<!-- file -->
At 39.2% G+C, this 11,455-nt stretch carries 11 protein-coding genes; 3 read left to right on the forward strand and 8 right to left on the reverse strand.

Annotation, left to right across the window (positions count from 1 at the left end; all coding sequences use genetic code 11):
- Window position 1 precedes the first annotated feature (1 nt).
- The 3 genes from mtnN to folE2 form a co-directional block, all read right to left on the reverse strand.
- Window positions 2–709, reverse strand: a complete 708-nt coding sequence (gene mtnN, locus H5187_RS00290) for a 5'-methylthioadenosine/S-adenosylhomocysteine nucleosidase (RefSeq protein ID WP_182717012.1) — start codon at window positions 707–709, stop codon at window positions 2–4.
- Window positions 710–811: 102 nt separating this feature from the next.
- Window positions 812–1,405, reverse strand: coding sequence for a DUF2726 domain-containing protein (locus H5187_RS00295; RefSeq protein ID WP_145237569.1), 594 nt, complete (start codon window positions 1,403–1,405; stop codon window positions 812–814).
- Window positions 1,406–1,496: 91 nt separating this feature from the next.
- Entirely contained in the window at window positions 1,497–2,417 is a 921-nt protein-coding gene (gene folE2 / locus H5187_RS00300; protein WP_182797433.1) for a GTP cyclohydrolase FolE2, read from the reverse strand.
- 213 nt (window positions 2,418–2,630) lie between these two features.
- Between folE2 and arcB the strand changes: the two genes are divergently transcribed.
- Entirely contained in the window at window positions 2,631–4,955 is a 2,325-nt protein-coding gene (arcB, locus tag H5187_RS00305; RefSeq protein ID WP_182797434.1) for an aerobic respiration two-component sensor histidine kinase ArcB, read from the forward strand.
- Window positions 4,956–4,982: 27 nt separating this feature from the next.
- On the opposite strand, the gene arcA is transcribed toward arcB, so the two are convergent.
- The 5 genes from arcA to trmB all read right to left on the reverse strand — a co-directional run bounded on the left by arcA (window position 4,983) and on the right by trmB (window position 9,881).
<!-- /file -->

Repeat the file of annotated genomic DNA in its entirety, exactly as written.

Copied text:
At 39.2% G+C, this 11,455-nt stretch carries 11 protein-coding genes; 3 read left to right on the forward strand and 8 right to left on the reverse strand.

Annotation, left to right across the window (positions count from 1 at the left end; all coding sequences use genetic code 11):
- Window position 1 precedes the first annotated feature (1 nt).
- The 3 genes from mtnN to folE2 form a co-directional block, all read right to left on the reverse strand.
- Window positions 2–709, reverse strand: a complete 708-nt coding sequence (gene mtnN, locus H5187_RS00290) for a 5'-methylthioadenosine/S-adenosylhomocysteine nucleosidase (RefSeq protein ID WP_182717012.1) — start codon at window positions 707–709, stop codon at window positions 2–4.
- Window positions 710–811: 102 nt separating this feature from the next.
- Window positions 812–1,405, reverse strand: coding sequence for a DUF2726 domain-containing protein (locus H5187_RS00295; RefSeq protein ID WP_145237569.1), 594 nt, complete (start codon window positions 1,403–1,405; stop codon window positions 812–814).
- Window positions 1,406–1,496: 91 nt separating this feature from the next.
- Entirely contained in the window at window positions 1,497–2,417 is a 921-nt protein-coding gene (gene folE2 / locus H5187_RS00300; protein WP_182797433.1) for a GTP cyclohydrolase FolE2, read from the reverse strand.
- 213 nt (window positions 2,418–2,630) lie between these two features.
- Between folE2 and arcB the strand changes: the two genes are divergently transcribed.
- Entirely contained in the window at window positions 2,631–4,955 is a 2,325-nt protein-coding gene (arcB, locus tag H5187_RS00305; RefSeq protein ID WP_182797434.1) for an aerobic respiration two-component sensor histidine kinase ArcB, read from the forward strand.
- Window positions 4,956–4,982: 27 nt separating this feature from the next.
- On the opposite strand, the gene arcA is transcribed toward arcB, so the two are convergent.
- The 5 genes from arcA to trmB all read right to left on the reverse strand — a co-directional run bounded on the left by arcA (window position 4,983) and on the right by trmB (window position 9,881).